Waulking Songs: For six pianos and electronics

Research output: Performances, compositions and other non-textual formsComposition



Waulking songs (Scottish Gaelic: Òrain Luaidh) were working songs that were sung by groups of women in the Highlands and islands of Scotland as they waulked (beat) tweed by hand to shrink it. The songs were traditionally sung as communal activities to pass the time and were usually led by one woman singing a verse with the rest of the women taking over in the chorus. The waulking songs would start at a slow pace and gather speed as the tweed softened, always staying in time with the repetitive synchronised beating of the cloth.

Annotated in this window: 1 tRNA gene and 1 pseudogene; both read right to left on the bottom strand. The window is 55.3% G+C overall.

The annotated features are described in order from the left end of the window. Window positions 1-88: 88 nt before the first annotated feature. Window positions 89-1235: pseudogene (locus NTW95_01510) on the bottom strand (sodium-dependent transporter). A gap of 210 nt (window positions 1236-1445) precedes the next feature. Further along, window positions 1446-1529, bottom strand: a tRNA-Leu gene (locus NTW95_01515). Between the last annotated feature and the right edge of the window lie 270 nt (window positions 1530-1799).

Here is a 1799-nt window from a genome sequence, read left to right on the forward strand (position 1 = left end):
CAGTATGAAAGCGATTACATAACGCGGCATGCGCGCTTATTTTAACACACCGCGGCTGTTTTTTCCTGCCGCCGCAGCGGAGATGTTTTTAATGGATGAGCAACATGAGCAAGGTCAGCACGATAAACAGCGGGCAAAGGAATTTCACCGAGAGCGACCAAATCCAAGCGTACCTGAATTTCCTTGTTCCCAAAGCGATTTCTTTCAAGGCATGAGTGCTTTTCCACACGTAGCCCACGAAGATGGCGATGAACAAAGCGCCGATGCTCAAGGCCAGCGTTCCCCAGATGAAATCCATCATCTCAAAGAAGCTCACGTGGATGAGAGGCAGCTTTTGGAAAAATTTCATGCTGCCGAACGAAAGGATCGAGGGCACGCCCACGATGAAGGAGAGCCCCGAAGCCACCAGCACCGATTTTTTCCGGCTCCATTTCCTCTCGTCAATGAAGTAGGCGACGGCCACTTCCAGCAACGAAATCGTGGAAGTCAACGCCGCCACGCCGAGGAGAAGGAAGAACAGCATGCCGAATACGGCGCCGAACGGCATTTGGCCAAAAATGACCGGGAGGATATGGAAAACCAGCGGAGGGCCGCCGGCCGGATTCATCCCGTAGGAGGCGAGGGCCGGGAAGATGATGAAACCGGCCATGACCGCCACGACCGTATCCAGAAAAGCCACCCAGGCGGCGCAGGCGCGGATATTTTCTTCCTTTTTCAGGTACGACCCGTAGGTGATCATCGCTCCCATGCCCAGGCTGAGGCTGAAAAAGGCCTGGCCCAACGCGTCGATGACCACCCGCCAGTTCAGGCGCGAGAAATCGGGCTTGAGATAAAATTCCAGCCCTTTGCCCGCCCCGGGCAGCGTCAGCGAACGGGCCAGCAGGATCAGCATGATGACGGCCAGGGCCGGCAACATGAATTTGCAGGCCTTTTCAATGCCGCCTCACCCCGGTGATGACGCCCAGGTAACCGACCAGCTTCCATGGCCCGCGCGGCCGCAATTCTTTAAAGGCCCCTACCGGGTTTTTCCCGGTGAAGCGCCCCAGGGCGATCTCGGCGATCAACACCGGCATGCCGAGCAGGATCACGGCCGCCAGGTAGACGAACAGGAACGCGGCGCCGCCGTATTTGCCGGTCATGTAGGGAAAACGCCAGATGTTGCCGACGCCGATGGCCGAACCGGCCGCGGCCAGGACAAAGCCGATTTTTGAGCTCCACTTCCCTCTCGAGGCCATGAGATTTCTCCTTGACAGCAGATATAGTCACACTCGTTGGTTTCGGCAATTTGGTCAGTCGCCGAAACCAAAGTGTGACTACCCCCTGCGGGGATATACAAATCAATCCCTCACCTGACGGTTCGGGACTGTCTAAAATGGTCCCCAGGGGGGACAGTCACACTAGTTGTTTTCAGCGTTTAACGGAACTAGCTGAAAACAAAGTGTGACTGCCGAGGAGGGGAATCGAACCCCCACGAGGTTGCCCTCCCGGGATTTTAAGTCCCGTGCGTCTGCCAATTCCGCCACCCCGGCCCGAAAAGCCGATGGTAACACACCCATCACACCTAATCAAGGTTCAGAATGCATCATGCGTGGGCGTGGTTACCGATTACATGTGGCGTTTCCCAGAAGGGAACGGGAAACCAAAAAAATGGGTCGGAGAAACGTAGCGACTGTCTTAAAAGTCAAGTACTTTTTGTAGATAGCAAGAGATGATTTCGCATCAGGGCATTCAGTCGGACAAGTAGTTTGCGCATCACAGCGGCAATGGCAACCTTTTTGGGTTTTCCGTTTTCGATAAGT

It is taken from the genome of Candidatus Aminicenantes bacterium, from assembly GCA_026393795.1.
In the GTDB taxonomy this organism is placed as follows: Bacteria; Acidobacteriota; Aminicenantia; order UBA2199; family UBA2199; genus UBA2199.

The intention of this piece is to bring waulking songs into a new musical conversation, juxtaposing historic and present-day women’s labour relations by mirroring a musical performance of labour with a performance of musical labour. By mirroring the movements and physical arrangement of the waulking process (six pianists opposite each other as if they are at a table waulking the cloth), I hope to explore the musical, communal, and physical aspects of this tradition in order to understand how they may relate to contemporary female identity and labour relations.


Original languageEnglish
Publication statusPublished or Performed - 2021